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Glazed Hafner ware. Variegated brown glaze on bulbous body with slightly splayed foot has vertical bands of yellow lozenges on green. Inverted tear-drop recess at front, edged in cream, has free standing crucifix. Cylindrical neck with vertical blue and cream bands between three lions' masks....

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By 1938, Oscar Bondy (b. 1870 - d. 1944), Vienna and New York [see note 1]; 1938, probably seized by Nazi forces; 1948, probably restituted to Elisabeth (Mrs. Oscar) Bondy, New York; probably sold by Mrs. Bondy to Blumka Gallery, New York [see note 3]; December 3, 1960, sold by Blumka to R. Thornton Wilson (b. 1886 - d. 1977), New York; 1962, gift of R. Thornton Wilson to the MFA. (Accession Date: February 14, 1962) NOTES: [1] According to a letter from R. Thornton Wilson to Perry Rathbone of the MFA (December 3, 1960; in MFA curatorial file). Oscar Bondy, a Jewish businessman living in Vienna, owned a vast collection of paintings, sculptures, and works of decorative art. This jug may be identical to that included in a Nazi-generated inventory of his collection (July 4, 1938); Vienna, BDA-Archiv, Restitutions-Materialen, K 8/1), p. 5, no. 81. This object is described as having a tin lid and measuring 30 cm. The MFA object does not have a lid and it measures about 25 cm. However, as similar jugs do have metal lids, the MFA example might have had one as well, which would have added about 5 cm. to its height. For comparative material, see Alfred Walcher-Molthein, "Hafnergeschirre der Renaissance," Belvedere, 1925, p. 73, no. 7, fig. 5 (also from the Bondy collection, 23.5 cm). [2] In 1938, when Germany occupied Austria, Oscar Bondy's collection was systematically looted by the Nazis. Mr. Bondy and his wife left Europe and emigrated to the United States, where he passed away in 1944. In the years following World War II, much of his collection was restituted to his widow and subsequently sold on the New York art market. In a copy of the 1938 inventory (mentioned above, n. 1), which was used by Allied forces responsible for restituting looted artwork, it is noted that the jug was given back in 1948. For further on Oscar Bondy, see Sophie Lillie, "Was einmal war: Handbuch der enteigneten Kunstsammlungen Wiens" (Vienna, 2003), pp. 216-245. [3] Blumka Gallery sold many of the objects restituted to German and Austrian emigrés living in the United States, including Elisabeth Bondy.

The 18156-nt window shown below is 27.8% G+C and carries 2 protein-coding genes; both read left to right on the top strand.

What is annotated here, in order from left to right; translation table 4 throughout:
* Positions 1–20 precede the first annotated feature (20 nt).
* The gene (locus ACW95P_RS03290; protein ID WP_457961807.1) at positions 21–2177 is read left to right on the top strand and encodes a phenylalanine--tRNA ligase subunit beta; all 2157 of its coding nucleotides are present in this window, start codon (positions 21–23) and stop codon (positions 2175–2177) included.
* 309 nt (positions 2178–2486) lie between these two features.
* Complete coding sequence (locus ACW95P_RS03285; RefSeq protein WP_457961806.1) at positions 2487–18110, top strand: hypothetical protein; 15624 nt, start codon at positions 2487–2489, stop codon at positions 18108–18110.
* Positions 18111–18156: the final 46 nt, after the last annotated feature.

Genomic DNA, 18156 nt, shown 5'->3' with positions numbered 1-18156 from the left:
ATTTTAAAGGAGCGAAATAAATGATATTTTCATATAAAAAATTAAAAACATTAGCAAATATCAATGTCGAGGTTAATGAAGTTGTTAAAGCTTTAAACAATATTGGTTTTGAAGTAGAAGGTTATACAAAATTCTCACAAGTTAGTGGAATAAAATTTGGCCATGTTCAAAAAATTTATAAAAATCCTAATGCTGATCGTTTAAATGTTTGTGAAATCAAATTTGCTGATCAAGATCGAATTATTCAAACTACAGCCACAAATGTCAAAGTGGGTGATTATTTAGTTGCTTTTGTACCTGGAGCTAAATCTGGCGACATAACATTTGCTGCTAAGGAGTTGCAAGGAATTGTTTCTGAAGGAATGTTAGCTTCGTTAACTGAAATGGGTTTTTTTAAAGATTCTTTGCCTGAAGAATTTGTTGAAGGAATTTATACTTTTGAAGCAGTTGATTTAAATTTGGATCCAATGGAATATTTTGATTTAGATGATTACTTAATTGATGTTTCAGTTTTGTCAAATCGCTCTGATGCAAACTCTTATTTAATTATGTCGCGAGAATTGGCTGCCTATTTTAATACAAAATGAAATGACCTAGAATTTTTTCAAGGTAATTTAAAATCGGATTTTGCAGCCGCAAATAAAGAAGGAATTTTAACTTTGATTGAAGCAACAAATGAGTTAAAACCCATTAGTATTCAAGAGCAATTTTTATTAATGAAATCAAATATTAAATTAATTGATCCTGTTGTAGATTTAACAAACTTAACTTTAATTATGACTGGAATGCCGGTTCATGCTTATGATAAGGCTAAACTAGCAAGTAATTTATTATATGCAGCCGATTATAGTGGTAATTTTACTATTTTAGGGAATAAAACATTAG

Credit Line

Gift of R. Thornton Wilson in memory of Florence Ellsworth Wilson

German, early 17th century

Object Place



Height 25.4 cm (10 in.)

Accession Number


Medium or Technique





Ceramics, Pottery, Stoneware